/laydh/, n., v., lathed, lathing.
1. a machine for use in working wood, metal, etc., that holds the material and rotates it about a horizontal axis against a tool that shapes it.
2. to cut, shape, or otherwise treat on a lathe.
[1300-50; ME: frame, stand, lathe; cf. ON hlath stack (see LADE), Dan -lad in vaeverlad weaver's batten, savelad saw bench]

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Machine tool that performs turning operations in which unwanted material is removed from a workpiece rotated against a cutting tool.

Lathes are among the oldest and most important machine tools, used in France from 1569 and important in the Industrial Revolution in England, when they were adapted for metal cutting (see Henry Maudslay). Lathes (usually called engine lathes) today have a power-driven, variable-speed horizontal spindle to which the workholding device is attached. Operations include turning straight or tapered cylindrical shapes, grooves, shoulders, and screw threads and facing flat surfaces on the ends of cylindrical parts. Internal cylindrical operations include most of the common hole-machining operations, such as drilling, boring, reaming, counterboring, countersinking, and threading with a single-point tool or tap. See also boring machine.

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      machine tool that performs turning operations in which unwanted material is removed from a workpiece rotated against a cutting tool.

      The lathe is one of the oldest and most important machine tools. Wood lathes were in use in France as early as 1569. During the Industrial Revolution in England the machine was adapted for metal cutting. The rotating horizontal spindle to which the workholding device is attached is usually power driven at speeds that can be varied. On a speed lathe the cutting tool is supported on a tool rest and manipulated by hand. On an engine lathe the tool is clamped onto a cross slide that is power driven on straight paths parallel or perpendicular to the work axis. On a screwcutting lathe the motion of the cutting tool is accurately related to the rotation of the spindle by means of a lead screw that drives the carriage on which the cutting tool is mounted.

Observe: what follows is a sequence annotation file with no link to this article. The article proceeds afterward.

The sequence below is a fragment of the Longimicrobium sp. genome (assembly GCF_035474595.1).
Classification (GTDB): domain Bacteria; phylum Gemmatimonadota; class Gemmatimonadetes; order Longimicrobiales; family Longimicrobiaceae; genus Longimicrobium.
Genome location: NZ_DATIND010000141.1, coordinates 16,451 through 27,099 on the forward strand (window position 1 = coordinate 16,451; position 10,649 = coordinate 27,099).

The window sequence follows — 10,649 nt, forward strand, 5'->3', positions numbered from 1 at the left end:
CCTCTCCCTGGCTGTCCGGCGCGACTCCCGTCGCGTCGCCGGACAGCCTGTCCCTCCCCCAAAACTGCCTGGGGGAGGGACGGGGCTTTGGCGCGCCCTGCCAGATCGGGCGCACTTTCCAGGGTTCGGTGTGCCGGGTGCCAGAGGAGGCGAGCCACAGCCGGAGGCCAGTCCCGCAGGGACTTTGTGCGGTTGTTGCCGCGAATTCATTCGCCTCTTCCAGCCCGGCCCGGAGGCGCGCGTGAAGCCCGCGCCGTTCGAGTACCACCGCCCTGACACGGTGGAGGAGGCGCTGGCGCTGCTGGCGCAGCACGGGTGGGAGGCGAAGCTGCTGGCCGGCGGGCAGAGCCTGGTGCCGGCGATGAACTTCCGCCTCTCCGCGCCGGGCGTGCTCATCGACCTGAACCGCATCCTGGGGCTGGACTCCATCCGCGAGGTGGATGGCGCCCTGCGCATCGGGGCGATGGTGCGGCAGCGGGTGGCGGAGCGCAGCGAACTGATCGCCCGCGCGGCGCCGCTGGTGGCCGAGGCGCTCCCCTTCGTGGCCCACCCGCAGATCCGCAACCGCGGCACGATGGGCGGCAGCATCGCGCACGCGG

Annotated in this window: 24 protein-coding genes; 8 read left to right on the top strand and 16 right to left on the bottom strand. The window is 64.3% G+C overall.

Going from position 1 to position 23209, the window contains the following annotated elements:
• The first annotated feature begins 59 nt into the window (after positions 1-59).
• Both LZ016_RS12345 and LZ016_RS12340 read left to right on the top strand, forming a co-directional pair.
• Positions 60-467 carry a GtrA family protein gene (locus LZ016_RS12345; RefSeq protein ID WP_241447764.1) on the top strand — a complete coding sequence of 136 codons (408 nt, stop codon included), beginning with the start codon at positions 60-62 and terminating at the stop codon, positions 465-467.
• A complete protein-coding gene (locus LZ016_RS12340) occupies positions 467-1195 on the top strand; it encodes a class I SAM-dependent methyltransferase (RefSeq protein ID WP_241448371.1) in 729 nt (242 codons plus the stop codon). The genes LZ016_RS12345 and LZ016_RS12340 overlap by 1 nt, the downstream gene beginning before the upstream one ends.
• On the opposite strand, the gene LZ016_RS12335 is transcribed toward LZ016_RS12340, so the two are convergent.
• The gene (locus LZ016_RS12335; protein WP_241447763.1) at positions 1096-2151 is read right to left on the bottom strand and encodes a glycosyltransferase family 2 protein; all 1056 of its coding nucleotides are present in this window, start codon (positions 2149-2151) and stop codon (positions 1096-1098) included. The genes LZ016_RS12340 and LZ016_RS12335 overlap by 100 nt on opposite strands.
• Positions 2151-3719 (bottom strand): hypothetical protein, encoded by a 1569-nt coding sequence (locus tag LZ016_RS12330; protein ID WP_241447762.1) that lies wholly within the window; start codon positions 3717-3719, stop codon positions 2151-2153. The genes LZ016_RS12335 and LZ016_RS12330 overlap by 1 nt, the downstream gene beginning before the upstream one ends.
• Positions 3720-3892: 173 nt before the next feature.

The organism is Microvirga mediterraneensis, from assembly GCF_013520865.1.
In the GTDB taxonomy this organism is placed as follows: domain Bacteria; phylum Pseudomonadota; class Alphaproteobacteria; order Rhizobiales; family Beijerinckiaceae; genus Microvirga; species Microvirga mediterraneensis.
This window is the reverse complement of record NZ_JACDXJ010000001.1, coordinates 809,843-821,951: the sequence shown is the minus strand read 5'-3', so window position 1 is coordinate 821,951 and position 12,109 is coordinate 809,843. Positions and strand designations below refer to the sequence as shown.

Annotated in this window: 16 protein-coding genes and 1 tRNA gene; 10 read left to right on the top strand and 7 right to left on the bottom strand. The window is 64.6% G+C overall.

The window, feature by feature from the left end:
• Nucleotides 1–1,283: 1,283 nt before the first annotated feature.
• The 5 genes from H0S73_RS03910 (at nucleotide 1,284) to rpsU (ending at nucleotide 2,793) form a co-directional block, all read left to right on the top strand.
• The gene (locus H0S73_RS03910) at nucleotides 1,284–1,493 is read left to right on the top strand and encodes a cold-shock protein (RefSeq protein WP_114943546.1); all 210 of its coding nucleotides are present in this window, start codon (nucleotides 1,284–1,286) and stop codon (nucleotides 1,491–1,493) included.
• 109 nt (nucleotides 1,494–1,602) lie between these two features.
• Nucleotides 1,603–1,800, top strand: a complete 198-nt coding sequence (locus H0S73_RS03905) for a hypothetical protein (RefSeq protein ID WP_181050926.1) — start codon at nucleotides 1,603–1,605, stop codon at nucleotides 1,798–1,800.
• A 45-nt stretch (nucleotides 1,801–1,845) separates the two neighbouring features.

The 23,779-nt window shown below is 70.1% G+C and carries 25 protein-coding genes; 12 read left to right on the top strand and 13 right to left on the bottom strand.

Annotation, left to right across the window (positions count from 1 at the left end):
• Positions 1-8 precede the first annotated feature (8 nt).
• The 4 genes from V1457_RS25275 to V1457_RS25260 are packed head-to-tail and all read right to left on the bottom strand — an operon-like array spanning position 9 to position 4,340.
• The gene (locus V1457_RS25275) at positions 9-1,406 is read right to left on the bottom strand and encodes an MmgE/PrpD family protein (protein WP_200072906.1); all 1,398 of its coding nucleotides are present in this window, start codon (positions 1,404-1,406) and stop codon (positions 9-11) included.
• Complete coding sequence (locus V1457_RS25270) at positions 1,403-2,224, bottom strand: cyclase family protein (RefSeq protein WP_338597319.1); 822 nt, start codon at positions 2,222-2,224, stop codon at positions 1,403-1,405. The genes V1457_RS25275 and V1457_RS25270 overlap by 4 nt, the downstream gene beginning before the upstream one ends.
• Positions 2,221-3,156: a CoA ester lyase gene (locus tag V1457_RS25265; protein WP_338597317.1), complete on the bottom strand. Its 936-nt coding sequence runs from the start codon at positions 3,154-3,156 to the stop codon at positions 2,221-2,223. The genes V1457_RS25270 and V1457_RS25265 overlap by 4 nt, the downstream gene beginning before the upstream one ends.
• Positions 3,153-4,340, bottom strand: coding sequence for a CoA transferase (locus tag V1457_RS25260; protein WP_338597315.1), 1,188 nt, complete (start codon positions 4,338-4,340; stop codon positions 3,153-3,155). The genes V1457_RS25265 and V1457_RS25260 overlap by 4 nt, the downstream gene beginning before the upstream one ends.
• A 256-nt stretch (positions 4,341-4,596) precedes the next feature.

Internal turning is known as boring and results in the enlargement of an already existing hole. For internal turning on solid workpieces, holes are drilled first; engine lathes are equipped for drilling coaxial holes. See also boring machine; drilling machinery.

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Universalium. 2010.

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Look at other dictionaries:

  • Lathe — (l[=a][th]), n. [OE. lathe a granary; akin to G. lade a chest, Icel. hla[eth]a a storehouse, barn; but cf. also Icel. l[ o][eth] a smith s lathe. Senses 2 and 3 are perh. of the same origin as lathe a granary, the original meaning being, a frame… …   The Collaborative International Dictionary of English

  • lathe — [lāth] n. [ME lath, turning lathe, supporting stand, prob. < MDu lade in the same senses (> Dan dreielad, turning lathe): for IE base see LADE] a machine for shaping an article of wood, metal, etc. by holding and turning it rapidly against… …   English World dictionary

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  • lathe — lathe·man; lathe; …   English syllables

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  • lathe — [leıð] n [Date: 1600 1700; Origin: Probably from lath supporting frame (14 15 centuries), perhaps from Danish lad] a machine that shapes wood or metal, by turning it around and around against a sharp tool …   Dictionary of contemporary English

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